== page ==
Residential Life at the College of Saint Benedict has a distinctive housing model where students live in residential facilities based primarily on cohort. A cohort is defined as students from the same academic year independent of credit standing. Our residential communities for each of the cohorts are modeled after our monastic founder's communities as places where individuals come together as equals to create a caring, supportive atmosphere where all members can learn and thrive. We encourage all our community members to share their personal strengths and gifts in order to learn from each other and share in life events.
Care, comfort, and support come from various places in our campus residential communities. Live-in professional staff serve as mentors and are active members of the community. They supervise live-in student staff (Resident Assistants and Community Advisers) who are trained specifically to build community and make connections with residents. The best communities are ones where each member is included in the community building process and is invested in their neighbors success and well-being.
In order to build this sense of community in the campus residence halls and apartments, the Residential Curriculum encourages each resident's holistic development for their success as a scholar and community member.
- Think Deeply
- Residents will learn how to manage their personal needs and expectations with community standards. They will learn how to take responsibility for successful roommate and community relationships.
- Embrace Difference
- Residents will develop rich, diverse relationships with their community members. They will also learn how to effectively problem-solve when conflicts of differing values or perspectives arise in a community setting.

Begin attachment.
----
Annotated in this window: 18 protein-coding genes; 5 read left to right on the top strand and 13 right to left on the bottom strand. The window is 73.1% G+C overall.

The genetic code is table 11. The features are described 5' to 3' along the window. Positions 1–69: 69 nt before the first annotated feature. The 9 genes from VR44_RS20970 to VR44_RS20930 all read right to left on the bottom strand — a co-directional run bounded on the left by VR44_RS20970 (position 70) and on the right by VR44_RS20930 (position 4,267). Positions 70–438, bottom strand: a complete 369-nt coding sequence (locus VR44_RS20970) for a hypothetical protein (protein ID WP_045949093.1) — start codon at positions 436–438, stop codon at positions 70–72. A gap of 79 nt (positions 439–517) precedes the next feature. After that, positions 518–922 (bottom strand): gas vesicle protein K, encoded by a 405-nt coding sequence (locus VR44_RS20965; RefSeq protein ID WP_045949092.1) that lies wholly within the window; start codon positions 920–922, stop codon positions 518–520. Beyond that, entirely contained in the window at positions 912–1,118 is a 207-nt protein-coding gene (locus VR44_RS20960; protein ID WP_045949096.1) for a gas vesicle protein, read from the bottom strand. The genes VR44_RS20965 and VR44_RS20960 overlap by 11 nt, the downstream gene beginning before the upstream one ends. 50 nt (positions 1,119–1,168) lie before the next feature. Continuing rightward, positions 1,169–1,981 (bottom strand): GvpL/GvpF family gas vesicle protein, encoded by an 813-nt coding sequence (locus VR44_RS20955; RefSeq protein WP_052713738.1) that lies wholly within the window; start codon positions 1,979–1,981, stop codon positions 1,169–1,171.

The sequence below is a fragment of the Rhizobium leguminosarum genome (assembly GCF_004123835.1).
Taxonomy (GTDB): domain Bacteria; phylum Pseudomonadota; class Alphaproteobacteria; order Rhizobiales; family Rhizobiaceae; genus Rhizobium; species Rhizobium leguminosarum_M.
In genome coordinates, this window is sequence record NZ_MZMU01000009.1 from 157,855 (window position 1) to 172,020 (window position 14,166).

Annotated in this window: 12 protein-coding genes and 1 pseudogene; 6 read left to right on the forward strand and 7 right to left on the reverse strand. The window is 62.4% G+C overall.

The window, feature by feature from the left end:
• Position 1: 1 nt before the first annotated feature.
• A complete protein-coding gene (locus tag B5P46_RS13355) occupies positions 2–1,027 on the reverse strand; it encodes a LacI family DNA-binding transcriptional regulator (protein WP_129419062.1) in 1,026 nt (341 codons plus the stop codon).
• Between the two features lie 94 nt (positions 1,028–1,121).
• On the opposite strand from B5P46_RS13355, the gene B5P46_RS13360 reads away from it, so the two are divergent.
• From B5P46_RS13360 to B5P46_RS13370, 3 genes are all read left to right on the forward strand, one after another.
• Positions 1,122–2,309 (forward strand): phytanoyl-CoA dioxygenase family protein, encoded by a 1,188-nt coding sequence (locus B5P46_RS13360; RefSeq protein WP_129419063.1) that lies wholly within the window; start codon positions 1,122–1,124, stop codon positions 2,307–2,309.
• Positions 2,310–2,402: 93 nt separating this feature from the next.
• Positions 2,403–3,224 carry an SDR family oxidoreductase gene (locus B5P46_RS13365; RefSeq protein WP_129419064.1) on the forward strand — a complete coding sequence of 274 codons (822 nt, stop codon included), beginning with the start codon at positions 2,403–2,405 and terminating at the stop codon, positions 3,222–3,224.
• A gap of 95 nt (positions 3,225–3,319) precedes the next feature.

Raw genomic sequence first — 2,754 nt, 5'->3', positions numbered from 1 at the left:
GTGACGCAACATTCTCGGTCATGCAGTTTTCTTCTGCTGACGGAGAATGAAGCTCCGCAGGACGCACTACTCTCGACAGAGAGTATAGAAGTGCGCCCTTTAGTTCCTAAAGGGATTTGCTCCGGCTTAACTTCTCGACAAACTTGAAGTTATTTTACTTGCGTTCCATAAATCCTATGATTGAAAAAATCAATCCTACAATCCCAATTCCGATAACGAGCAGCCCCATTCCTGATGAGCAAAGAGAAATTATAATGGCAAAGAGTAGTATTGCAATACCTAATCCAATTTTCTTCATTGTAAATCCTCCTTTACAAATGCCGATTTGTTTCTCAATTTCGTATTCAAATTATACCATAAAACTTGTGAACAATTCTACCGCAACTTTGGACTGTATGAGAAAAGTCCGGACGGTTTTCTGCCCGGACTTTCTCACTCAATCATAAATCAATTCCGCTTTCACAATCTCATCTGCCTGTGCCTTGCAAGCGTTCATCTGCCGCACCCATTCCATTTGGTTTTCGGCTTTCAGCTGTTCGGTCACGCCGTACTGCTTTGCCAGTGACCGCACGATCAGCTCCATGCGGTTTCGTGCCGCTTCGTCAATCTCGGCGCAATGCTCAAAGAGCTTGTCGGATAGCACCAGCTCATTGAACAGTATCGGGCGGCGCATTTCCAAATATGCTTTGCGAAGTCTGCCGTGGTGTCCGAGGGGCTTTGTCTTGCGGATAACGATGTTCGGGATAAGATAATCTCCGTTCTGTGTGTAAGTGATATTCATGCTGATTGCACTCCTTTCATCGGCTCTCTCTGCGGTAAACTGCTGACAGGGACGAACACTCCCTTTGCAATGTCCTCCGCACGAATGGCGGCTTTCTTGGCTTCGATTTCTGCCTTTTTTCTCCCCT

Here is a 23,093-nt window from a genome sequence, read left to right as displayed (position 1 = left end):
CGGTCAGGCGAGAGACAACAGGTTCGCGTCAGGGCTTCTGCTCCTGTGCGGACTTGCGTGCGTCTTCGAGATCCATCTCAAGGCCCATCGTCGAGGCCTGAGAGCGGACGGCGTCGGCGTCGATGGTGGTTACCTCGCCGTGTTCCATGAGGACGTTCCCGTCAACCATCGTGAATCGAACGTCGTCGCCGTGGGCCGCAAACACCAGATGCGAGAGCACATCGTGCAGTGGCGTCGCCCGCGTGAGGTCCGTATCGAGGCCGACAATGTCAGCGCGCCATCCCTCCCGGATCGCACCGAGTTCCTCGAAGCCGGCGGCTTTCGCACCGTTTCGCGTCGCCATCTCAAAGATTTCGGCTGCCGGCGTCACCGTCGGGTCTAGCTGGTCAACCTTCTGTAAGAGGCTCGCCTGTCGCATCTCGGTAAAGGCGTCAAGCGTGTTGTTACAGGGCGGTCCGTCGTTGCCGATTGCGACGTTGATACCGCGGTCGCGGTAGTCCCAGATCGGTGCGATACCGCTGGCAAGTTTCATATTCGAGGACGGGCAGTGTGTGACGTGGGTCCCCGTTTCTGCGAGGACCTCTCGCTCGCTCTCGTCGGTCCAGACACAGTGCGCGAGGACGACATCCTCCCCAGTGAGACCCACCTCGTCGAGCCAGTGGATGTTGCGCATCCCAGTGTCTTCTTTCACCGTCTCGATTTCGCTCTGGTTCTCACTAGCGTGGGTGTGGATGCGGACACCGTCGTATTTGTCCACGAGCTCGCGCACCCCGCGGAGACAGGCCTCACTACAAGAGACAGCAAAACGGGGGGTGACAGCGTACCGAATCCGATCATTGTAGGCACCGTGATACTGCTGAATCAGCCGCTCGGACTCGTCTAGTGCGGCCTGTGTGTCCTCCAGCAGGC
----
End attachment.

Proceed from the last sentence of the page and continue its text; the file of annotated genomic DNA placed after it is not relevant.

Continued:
- Serve Graciously
- Residents will reflect on the Benedictine values and their role in the community. Students will develop as collaborative leaders who effectively navigate participatory environments of mutual respect to serve the needs of their community.
- Engage Globally
- Residents will participate in an on-going analysis of what it means to be a global citizen in a diverse world.
- Live Courageously
- Residents will learn, apply, and experiment with skills for personal success in a gendered world. Students will understand the value of mentoring future women leaders and develop a network of people who will support their life-long journey to success.
First Year Residential Experience (FYRE)
The First Year Residential Experience (FYRE) supports first-year students in their transition to the College of Saint Benedict through initiatives focused on academic, social, professional and personal milestones within the first year.
There are traditional large-scale programs that are part of the FYRE experience as well as student-led initiatives. Resident assistants take the lead in building community and connecting students with each other. All programming initiatives are grounded in the residential curriculum and specifically focus on the development needs of first year students.
Sophomore Residential Experience (SMORE)
Programming efforts in Lottie, Margretta, and Brian halls specifically target the developmental needs sophomore students as they prepare to declare a major, study abroad, and prepare for the experience of their junior and senior years of college. Accordingly, the focus in this year is designing events and opportunities that further connect students to each other and the community—both at CSB|SJU, and the wider world—through large-scale programming as well as reoccurring, interest-based programs hosted by student staff members. As in the first year area, resident assistants for sophomores also connect with their residents through intentional conversations throughout the year.
Campus Apartments Residential Experience (CARE)
Life Skills programming is designed to assist junior and senior women in developing and fine-tuning life skills to ease their transition to life after college. Upper-class area community advisers (CAs) build community primarily through small group and individual gatherings, and serve as referral agents and resources for residents. Student staff in the apartments continue the model of intentional interactions and conversations.